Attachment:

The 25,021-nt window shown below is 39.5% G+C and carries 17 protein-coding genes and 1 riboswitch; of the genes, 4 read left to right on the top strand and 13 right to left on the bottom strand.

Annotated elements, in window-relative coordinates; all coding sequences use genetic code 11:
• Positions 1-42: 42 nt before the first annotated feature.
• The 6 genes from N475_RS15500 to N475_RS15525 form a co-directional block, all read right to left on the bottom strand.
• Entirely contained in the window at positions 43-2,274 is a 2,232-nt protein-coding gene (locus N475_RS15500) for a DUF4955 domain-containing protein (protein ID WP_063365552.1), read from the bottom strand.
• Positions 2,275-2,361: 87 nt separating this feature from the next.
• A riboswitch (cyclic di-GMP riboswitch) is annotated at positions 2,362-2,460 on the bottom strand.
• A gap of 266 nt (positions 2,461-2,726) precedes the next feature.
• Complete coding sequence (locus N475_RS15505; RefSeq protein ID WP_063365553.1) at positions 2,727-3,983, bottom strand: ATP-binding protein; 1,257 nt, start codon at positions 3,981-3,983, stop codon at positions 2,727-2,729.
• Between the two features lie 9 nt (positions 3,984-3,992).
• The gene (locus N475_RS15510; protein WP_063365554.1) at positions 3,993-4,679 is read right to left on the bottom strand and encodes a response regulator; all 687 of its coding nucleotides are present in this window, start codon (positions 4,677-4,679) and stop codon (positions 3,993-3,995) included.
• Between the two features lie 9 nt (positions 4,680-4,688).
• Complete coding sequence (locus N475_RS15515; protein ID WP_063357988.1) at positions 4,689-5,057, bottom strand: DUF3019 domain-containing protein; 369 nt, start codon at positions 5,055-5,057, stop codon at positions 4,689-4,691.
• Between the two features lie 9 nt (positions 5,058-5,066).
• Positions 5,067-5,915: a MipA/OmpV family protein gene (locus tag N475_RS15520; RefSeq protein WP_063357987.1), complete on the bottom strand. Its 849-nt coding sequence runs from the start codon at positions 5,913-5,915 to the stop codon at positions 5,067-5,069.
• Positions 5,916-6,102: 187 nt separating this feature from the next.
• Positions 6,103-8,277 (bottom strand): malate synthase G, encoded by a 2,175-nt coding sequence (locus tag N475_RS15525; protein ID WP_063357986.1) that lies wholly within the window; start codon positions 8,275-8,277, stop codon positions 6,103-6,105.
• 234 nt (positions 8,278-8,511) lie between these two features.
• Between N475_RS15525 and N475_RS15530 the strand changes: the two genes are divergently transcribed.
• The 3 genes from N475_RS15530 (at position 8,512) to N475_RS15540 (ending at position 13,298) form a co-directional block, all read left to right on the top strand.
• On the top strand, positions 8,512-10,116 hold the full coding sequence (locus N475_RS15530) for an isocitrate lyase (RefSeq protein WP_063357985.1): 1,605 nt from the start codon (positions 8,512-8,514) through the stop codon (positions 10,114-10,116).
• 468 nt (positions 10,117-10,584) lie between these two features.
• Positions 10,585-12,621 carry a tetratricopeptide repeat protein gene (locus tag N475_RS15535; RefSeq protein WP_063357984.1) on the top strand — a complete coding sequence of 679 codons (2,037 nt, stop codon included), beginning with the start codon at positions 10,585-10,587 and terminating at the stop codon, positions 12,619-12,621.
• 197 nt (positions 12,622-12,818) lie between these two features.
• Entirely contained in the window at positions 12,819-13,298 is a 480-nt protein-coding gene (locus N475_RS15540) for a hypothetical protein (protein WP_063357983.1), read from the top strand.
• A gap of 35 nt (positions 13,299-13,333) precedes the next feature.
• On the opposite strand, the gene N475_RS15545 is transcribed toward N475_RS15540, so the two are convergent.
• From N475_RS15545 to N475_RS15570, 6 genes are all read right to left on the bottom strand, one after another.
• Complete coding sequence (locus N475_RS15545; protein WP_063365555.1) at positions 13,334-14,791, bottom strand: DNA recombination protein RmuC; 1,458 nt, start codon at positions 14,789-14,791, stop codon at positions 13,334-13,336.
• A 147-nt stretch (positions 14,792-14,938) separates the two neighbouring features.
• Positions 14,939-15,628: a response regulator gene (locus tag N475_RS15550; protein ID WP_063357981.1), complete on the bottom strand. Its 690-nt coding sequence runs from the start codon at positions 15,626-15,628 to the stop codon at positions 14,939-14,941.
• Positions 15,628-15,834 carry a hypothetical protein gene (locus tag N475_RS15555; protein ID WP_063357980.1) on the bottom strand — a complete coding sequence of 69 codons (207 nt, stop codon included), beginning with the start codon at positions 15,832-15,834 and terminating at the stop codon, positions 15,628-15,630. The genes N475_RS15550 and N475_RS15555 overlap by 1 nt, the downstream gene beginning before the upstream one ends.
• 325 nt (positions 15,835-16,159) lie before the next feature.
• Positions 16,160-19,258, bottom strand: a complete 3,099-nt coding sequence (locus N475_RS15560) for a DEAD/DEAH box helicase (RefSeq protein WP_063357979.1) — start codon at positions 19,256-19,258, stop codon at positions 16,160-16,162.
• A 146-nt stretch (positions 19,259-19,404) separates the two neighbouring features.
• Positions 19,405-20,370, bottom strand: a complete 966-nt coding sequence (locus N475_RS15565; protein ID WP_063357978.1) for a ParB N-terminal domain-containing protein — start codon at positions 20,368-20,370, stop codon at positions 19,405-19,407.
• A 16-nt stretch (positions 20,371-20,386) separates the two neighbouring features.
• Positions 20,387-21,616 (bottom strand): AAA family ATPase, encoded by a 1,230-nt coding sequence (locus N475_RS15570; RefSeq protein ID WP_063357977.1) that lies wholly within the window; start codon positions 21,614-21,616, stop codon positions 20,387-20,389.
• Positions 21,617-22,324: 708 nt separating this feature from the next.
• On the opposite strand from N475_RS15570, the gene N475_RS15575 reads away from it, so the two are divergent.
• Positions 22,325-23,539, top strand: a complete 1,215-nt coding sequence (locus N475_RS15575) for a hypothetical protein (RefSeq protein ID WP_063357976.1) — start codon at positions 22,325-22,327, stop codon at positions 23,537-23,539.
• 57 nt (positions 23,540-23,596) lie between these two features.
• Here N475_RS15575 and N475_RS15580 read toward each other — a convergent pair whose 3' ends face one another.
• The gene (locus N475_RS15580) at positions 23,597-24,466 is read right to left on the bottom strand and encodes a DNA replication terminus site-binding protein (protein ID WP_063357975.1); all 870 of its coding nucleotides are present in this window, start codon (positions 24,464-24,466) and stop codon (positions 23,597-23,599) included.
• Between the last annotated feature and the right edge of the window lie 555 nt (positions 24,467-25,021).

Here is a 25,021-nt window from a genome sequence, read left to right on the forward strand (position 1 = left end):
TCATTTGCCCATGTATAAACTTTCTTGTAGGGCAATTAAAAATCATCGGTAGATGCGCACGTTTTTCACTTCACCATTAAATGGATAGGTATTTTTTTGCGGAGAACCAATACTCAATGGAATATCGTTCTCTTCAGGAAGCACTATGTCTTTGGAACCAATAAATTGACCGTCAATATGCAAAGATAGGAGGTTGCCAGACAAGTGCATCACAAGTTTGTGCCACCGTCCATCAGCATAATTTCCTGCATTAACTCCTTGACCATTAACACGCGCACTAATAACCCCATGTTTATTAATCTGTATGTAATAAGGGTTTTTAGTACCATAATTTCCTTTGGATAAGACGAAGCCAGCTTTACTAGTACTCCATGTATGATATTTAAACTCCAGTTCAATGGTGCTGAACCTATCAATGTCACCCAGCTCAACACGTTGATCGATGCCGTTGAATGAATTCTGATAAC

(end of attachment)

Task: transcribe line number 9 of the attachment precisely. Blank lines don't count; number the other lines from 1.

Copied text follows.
• Complete coding sequence (locus N475_RS15505; RefSeq protein ID WP_063365553.1) at positions 2,727-3,983, bottom strand: ATP-binding protein; 1,257 nt, start codon at positions 3,981-3,983, stop codon at positions 2,727-2,729.